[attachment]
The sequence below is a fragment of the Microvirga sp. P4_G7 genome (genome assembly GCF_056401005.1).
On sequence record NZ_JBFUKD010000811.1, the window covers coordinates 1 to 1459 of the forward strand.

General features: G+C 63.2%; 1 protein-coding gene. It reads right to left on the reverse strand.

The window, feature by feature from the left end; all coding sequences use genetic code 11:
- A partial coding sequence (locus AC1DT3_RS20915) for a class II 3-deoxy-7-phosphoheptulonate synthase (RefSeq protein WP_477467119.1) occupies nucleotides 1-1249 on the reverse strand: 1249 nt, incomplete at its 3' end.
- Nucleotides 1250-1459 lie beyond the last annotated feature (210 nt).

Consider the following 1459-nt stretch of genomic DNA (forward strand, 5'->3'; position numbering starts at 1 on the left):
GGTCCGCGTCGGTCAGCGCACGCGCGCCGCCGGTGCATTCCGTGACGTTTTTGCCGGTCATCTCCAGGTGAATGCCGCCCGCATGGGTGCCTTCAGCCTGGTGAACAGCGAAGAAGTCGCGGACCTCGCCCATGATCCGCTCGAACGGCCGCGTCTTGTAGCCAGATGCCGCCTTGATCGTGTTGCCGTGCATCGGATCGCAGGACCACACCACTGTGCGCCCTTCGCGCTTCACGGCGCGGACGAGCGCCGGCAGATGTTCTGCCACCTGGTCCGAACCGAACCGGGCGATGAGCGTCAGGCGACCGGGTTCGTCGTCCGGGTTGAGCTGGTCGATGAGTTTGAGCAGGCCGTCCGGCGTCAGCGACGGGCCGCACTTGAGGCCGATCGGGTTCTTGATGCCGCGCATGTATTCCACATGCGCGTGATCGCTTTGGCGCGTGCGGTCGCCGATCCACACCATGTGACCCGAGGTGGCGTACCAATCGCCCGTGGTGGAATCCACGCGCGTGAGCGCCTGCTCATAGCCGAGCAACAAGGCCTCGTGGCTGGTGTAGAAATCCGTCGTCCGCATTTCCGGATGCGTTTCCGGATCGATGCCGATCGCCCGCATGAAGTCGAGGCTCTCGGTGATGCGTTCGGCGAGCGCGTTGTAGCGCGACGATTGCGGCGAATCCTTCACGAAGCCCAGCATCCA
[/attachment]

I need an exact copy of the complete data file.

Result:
The sequence below is a fragment of the Microvirga sp. P4_G7 genome (genome assembly GCF_056401005.1).
On sequence record NZ_JBFUKD010000811.1, the window covers coordinates 1 to 1459 of the forward strand.

General features: G+C 63.2%; 1 protein-coding gene. It reads right to left on the reverse strand.

The window, feature by feature from the left end; all coding sequences use genetic code 11:
- A partial coding sequence (locus AC1DT3_RS20915) for a class II 3-deoxy-7-phosphoheptulonate synthase (RefSeq protein WP_477467119.1) occupies nucleotides 1-1249 on the reverse strand: 1249 nt, incomplete at its 3' end.
- Nucleotides 1250-1459 lie beyond the last annotated feature (210 nt).

Consider the following 1459-nt stretch of genomic DNA (forward strand, 5'->3'; position numbering starts at 1 on the left):
GGTCCGCGTCGGTCAGCGCACGCGCGCCGCCGGTGCATTCCGTGACGTTTTTGCCGGTCATCTCCAGGTGAATGCCGCCCGCATGGGTGCCTTCAGCCTGGTGAACAGCGAAGAAGTCGCGGACCTCGCCCATGATCCGCTCGAACGGCCGCGTCTTGTAGCCAGATGCCGCCTTGATCGTGTTGCCGTGCATCGGATCGCAGGACCACACCACTGTGCGCCCTTCGCGCTTCACGGCGCGGACGAGCGCCGGCAGATGTTCTGCCACCTGGTCCGAACCGAACCGGGCGATGAGCGTCAGGCGACCGGGTTCGTCGTCCGGGTTGAGCTGGTCGATGAGTTTGAGCAGGCCGTCCGGCGTCAGCGACGGGCCGCACTTGAGGCCGATCGGGTTCTTGATGCCGCGCATGTATTCCACATGCGCGTGATCGCTTTGGCGCGTGCGGTCGCCGATCCACACCATGTGACCCGAGGTGGCGTACCAATCGCCCGTGGTGGAATCCACGCGCGTGAGCGCCTGCTCATAGCCGAGCAACAAGGCCTCGTGGCTGGTGTAGAAATCCGTCGTCCGCATTTCCGGATGCGTTTCCGGATCGATGCCGATCGCCCGCATGAAGTCGAGGCTCTCGGTGATGCGTTCGGCGAGCGCGTTGTAGCGCGACGATTGCGGCGAATCCTTCACGAAGCCCAGCATCCA